Reviews

Publishers Weekly
Copyright © Reed Business Information, a division of Reed Elsevier Inc. All rights reserved.

In this fascinating exploration for lay readers, Blockley lucidly explains both the basic forces at work on every bridge-tension, compression, and shear-and the structural elements combating those forces: beams, arches, trusses, and suspension cables. He succeeds in his desire to "read a bridge like a book." Following fellow civil engineers and writers David Billington and Henry Petroski, Blockley makes clear that engineers as much as architects and scientists design bridges and that technology is not merely "applied science." The author provides an excellent history of bridge construction, from primitive rope bridges and Roman aqueducts to 19th- and 20th-century railroad bridges and contemporary achievements like Japan's Akashi-Kaiky Bridge, which has the largest central span of any suspension bridge. The author also discusses important bridge failures and the lessons learned from them, including the Minnesota I-35 bridge, and the less seriously damaged London Millennium Bridge, which was closed for two years after opening day's huge crowds caused wobbling. Blockley concludes that bridges do not merely transport people and goods but also "help us express some of our deepest emotions." Bold, insightful statements help make this a remarkable work. 50 b&w illus. (Mar.) Copyright 2010 Reed Business Information.


Choice
Copyright American Library Association, used with permission.

This work about the fundamentals of bridge design and behavior contains much historical material and descriptions of old and new bridges, including London's Millennium Bridge, the Brooklyn Bridge, San Francisco's Golden Gate Bridge, and Sydney's Harbour Bridge. Civil engineer Blockley (emer., Univ. of Bristol, UK) begins this seven-chapter book with a discussion of "BATS," which refers to "beams that bend, arches that compress, trusses that compress and stretch, and suspension bridges that hang." The second chapter focuses on arches. The third chapter, which discusses bending, contains a good description of shear and moment diagrams. The author then covers trusses, including statics and welding, followed by an interesting survey of suspension bridges and an examination of internal forces. A useful chapter on safety provides lucid explanations of basic structural mechanics and plastic hinges. The book concludes with "Bridges Built by People for People: Processes for Joined-up Thinking," which includes discussions of politics, safety, and Terzaghi and Peck's observational method. The work is somewhat repetitive and wordy, and there is little continuity and integration between the chapters. However, it will be a helpful resource for civil engineering undergraduates. Summing Up: Recommended. Engineering collections serving lower- and upper-division undergraduates. A. M. Strauss Vanderbilt University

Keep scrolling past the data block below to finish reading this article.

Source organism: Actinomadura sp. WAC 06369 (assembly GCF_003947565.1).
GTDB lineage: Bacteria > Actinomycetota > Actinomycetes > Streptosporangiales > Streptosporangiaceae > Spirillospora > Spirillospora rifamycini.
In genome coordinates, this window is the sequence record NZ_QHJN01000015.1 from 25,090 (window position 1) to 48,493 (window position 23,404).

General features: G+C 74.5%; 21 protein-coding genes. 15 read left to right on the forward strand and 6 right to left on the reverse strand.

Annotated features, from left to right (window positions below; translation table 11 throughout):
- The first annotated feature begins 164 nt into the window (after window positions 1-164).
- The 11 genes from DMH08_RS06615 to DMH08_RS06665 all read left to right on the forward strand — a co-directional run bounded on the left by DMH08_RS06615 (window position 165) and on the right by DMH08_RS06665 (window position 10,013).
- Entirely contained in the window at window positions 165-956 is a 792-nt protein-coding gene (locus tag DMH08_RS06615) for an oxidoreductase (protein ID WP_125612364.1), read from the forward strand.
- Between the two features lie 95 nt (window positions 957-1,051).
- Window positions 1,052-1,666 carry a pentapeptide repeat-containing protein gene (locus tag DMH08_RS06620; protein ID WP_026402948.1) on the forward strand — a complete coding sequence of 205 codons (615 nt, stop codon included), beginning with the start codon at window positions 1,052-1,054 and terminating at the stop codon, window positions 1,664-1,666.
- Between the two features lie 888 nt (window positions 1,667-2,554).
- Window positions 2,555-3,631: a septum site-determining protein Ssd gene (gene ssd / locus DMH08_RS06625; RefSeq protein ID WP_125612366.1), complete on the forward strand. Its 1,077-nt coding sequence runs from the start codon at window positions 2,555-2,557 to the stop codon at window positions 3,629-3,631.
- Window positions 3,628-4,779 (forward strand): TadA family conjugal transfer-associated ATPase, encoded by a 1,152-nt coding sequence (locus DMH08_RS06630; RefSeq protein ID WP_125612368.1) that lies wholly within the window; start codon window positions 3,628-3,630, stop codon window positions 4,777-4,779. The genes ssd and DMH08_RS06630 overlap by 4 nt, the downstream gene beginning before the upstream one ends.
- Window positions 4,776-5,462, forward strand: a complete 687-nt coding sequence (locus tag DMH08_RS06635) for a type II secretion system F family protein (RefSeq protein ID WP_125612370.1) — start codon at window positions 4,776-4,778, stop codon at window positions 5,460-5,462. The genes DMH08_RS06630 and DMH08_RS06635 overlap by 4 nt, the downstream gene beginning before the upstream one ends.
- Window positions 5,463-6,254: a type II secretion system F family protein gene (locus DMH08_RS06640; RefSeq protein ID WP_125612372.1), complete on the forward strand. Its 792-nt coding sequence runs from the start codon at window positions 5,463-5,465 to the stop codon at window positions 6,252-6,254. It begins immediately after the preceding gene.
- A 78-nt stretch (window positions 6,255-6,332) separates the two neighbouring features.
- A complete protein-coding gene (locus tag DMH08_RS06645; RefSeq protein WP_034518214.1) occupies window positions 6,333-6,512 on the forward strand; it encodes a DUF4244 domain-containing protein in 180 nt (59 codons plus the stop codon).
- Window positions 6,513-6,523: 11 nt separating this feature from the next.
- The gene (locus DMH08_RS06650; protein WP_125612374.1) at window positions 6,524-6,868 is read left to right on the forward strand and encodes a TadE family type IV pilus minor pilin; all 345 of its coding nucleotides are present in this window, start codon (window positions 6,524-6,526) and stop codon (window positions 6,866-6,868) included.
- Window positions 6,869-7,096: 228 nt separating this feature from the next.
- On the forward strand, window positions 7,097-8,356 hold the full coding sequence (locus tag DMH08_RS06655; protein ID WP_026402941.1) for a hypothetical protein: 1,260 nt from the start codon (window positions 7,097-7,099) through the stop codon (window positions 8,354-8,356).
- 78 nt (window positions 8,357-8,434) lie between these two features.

Book list
From Booklist, Copyright © American Library Association. Used with permission.

Bridges vault valleys and leap rivers, but how? British civil-engineering professor Blockley answers in this attempt to help nontechnical readers understand the technical issues bridge builders have to face. Emanating from the engineer's abiding anxiety to ensure against structural failure, such issues are successfully clarified in the author's engaging presentation. Essentially, the bridge engineer calculates the physical forces acting on the materials and shapes used to construct a bridge, but, as Blockley iterates throughout, engineering knowledge about how a bridge will perform has finite or indeterminable dimensions. The bridge collapses he describes were typically caused by some previously unrecognized behavior, and the collection of behaviors learned through bridge-building experience infuses Blockley's arrangement of bridges into four classifications beams, arches, trusses, and suspensions. If we cross bridges unmindful of the forces they tame, Blockley's text, sketches, simple equations, and photographs instill appreciation for a physical dynamism that the engineer aspires to control. Also discussing the architectural beauty of bridges, this is a model explanation of technological design for a general audience.--Taylor, Gilbert Copyright 2010 Booklist


Publishers Weekly
(c) Copyright PWxyz, LLC. All rights reserved

In this fascinating exploration for lay readers, Blockley lucidly explains both the basic forces at work on every bridge-tension, compression, and shear-and the structural elements combating those forces: beams, arches, trusses, and suspension cables. He succeeds in his desire to "read a bridge like a book." Following fellow civil engineers and writers David Billington and Henry Petroski, Blockley makes clear that engineers as much as architects and scientists design bridges and that technology is not merely "applied science." The author provides an excellent history of bridge construction, from primitive rope bridges and Roman aqueducts to 19th- and 20th-century railroad bridges and contemporary achievements like Japan's Akashi-Kaiky Bridge, which has the largest central span of any suspension bridge. The author also discusses important bridge failures and the lessons learned from them, including the Minnesota I-35 bridge, and the less seriously damaged London Millennium Bridge, which was closed for two years after opening day's huge crowds caused wobbling. Blockley concludes that bridges do not merely transport people and goods but also "help us express some of our deepest emotions." Bold, insightful statements help make this a remarkable work. 50 b&w illus. (Mar.) (c) Copyright PWxyz, LLC. All rights reserved